Amnesty Criticises Australia’s Lack of Focus on Youth Crime Initiatives

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Amnesty International has criticised the Albanese government’s apparent lack of funding for youth crime prevention in the federal budget.

Youth crime is a hot topic across Australia, with data showing underage offending is on the rise across the nation.

In an election year, it has become an issue politicians cannot afford to ignore.

But human rights organisation Amnesty International has questioned Tuesday’s budget and its apparent lack of measures to provide funding for justice reinvestment and youth diversion programs to keep young people out of the criminal justice system.

“Instead of funding programmes that support young people at risk of being criminalised and see them change the direction of their lives, the government has committed to building and expanding prisons to incarcerate children once they’ve already gone down this path,” a statement released by the organisation stated.

“The Labor government has missed an opportunity to address the root causes of youth crime and has instead chosen to continue funding systems of policing and incarceration that are known to only exacerbate harm to young people, their families, and their communities and set young people on a trajectory of trauma, disenfranchisement, and reoffending.”

In response to announcements made in the federal budget, Gomeroi woman and Amnesty International indigenous rights campaigner Kacey Teerman said the government’s lack of investment in justice reinvestment was disappointing.

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“Amnesty International Australia has been lobbying for an increase to the 2022-23 justice reinvestment package of $81.5 million, and we were hopeful that the federal government would lead the states and territories by adequately funding these desperately needed services, which would help keep children out of jail,” she said.

“This federal budget demonstrates a misguided prioritisation of resources. It is particularly disheartening to see the government boast a budget surplus while it refuses to fund alternatives to carceral systems that actually address the root causes of crime.”

According to Victoria’s Justice and Community Safety department, youth diversion programs work by providing support to young people rather than exposing them to anti-social peers and stigma that can increase their likelihood of reoffending.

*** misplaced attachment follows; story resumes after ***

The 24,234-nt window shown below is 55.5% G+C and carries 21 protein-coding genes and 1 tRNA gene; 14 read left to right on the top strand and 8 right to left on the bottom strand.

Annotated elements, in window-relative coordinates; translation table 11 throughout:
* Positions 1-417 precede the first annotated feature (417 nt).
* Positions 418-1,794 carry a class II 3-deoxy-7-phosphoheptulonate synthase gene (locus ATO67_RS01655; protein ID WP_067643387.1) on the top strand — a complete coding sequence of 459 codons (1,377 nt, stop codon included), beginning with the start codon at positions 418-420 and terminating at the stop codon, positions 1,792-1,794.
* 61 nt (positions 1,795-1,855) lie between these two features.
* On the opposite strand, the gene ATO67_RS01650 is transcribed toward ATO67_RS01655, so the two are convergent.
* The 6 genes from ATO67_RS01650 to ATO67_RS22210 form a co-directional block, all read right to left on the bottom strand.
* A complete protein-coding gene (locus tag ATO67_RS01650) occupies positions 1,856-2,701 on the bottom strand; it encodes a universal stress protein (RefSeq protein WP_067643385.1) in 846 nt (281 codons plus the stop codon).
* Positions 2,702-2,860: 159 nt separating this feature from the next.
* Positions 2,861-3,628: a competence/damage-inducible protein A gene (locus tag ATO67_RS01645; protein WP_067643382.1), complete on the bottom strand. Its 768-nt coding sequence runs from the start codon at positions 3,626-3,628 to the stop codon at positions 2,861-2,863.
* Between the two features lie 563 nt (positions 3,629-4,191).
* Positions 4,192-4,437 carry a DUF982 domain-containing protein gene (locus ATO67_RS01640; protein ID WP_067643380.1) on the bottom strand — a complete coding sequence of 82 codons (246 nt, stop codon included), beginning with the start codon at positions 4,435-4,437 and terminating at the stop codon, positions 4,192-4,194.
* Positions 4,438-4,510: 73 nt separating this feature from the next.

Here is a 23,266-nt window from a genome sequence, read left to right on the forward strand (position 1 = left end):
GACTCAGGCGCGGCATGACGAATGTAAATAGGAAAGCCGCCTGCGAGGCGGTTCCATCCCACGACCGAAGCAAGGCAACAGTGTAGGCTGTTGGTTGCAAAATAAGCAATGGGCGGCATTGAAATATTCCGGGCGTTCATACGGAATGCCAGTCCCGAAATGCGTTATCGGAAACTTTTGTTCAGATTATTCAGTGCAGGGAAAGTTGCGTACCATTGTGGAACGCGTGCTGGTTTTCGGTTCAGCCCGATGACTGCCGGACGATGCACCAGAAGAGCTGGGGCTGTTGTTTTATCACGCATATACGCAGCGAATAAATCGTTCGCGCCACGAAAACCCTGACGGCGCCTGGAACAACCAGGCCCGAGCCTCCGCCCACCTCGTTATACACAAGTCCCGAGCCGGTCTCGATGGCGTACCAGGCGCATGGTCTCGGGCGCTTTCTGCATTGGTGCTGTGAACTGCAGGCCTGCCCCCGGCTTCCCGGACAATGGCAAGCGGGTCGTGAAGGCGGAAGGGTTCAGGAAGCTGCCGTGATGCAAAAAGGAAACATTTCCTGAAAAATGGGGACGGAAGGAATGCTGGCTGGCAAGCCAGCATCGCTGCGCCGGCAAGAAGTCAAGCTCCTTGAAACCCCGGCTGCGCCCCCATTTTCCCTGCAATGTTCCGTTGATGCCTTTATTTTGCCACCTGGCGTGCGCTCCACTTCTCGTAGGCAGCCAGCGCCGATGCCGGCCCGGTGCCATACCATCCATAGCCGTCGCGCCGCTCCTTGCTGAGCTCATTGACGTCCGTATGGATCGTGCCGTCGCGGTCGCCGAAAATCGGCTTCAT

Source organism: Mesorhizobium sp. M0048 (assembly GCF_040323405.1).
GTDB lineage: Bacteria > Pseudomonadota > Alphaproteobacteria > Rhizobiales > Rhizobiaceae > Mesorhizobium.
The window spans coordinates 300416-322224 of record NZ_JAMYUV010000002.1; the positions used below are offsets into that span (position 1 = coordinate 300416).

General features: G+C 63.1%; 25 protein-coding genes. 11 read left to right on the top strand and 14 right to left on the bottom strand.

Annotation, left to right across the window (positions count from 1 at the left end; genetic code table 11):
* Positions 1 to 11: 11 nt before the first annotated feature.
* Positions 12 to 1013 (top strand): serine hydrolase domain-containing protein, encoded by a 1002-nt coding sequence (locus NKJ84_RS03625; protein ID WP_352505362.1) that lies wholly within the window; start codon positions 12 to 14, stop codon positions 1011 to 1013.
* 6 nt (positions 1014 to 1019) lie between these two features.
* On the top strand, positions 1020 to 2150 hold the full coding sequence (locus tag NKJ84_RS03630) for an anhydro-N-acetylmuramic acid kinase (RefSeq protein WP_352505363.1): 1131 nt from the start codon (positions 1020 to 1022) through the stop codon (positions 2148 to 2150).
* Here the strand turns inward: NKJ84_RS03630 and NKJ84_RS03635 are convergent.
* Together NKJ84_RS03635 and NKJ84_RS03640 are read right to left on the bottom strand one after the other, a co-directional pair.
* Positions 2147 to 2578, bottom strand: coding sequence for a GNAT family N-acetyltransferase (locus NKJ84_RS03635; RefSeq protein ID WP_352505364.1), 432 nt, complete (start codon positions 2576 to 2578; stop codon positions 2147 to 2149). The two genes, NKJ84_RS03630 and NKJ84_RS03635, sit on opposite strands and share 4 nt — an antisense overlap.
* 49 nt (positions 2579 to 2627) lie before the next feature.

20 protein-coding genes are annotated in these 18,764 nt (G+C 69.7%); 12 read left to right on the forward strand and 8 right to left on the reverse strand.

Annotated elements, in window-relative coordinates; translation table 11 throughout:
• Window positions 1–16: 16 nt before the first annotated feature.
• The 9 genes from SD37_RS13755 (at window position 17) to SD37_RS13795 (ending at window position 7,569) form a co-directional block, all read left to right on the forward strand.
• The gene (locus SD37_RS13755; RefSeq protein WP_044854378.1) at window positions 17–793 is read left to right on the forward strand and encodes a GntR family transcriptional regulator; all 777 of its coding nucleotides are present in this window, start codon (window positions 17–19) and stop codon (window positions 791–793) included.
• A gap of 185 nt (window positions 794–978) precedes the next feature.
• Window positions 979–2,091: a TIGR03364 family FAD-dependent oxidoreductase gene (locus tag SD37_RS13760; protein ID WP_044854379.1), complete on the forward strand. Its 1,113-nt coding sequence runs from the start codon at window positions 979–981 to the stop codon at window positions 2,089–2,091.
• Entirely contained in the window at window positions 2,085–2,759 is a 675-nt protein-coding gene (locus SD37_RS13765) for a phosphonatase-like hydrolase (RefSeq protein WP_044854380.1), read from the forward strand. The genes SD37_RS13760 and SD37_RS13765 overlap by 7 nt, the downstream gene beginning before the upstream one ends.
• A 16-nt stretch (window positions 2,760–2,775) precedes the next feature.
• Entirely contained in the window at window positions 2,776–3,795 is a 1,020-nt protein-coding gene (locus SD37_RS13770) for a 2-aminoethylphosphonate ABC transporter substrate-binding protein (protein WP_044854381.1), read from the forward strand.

The Epoch Times reached out to Justice Minister Di Farmer but did not hear back by publication time.

Question Mark Around Funding Deradicalisation Programs for Youth

There was also no apparent government funding for youth deradicalisation programs past this financial year.

Australian Federal Police Commissioner Reece Kershaw recently told 2GB radio that young people were at the highest risk of being radicalised online, with more than 20 youths aging from 11 to 17 catching their attention since 2021.

Australians were shocked on April 15 when a 16-year-old boy launched a stabbing attack on bishop Mari Emmanuel at the Christ the Good Shepherd Church in the Sydney suburb of Wakeley.

Multiple teens were arrested in the wake of the stabbing.

Another radicalised teenager, also 16, was fatally shot by police on May 7 outside a Perth Bunnings after he stabbed a 30-year-old man in the back with a 30 centimetre knife.

The boy was shot when he lunged at police.

He had texted multiple people before the event claiming he was “going on the path of Jihad tonight for the sake of Allah.”

The attacks followed the horrifying murder and robbery of a Queensland grandmother earlier this year.

A 70-year-old woman named Vyleen White was stabbed in the chest in the car park of the Redbank Plains Shopping Village, west of Brisbane, by a gang of youths in front of her granddaughter.

While Mrs. White’s stabbing was not considered a terror attack, it is one of many horrific youth crimes perpetrated in Australia this year.

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